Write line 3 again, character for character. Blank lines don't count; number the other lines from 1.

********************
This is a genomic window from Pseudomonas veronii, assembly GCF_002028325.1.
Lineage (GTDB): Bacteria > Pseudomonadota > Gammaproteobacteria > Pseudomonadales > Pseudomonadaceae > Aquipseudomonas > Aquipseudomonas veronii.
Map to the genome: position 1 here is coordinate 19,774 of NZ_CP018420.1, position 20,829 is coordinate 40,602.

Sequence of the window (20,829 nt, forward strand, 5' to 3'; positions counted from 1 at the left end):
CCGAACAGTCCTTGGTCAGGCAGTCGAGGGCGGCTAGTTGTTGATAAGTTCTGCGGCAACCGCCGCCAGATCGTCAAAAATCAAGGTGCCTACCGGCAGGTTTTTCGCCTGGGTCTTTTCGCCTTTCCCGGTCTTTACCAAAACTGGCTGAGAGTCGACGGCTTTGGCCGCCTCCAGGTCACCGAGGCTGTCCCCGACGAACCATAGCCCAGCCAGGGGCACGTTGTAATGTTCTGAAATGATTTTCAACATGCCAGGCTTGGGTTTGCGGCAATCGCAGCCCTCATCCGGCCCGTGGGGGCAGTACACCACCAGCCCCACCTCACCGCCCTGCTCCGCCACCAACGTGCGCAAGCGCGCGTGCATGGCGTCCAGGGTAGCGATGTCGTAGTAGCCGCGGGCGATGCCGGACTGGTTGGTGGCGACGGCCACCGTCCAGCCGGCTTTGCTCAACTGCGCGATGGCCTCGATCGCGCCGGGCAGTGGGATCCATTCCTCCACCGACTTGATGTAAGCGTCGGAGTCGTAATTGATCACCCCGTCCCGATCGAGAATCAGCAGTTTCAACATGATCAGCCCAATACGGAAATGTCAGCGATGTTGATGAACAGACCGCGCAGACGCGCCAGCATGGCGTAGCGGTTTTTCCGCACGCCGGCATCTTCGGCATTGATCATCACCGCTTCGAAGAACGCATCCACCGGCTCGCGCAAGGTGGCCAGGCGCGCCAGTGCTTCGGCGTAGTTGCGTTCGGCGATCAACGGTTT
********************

Map to the genome: position 1 here is coordinate 19,774 of NZ_CP018420.1, position 20,829 is coordinate 40,602.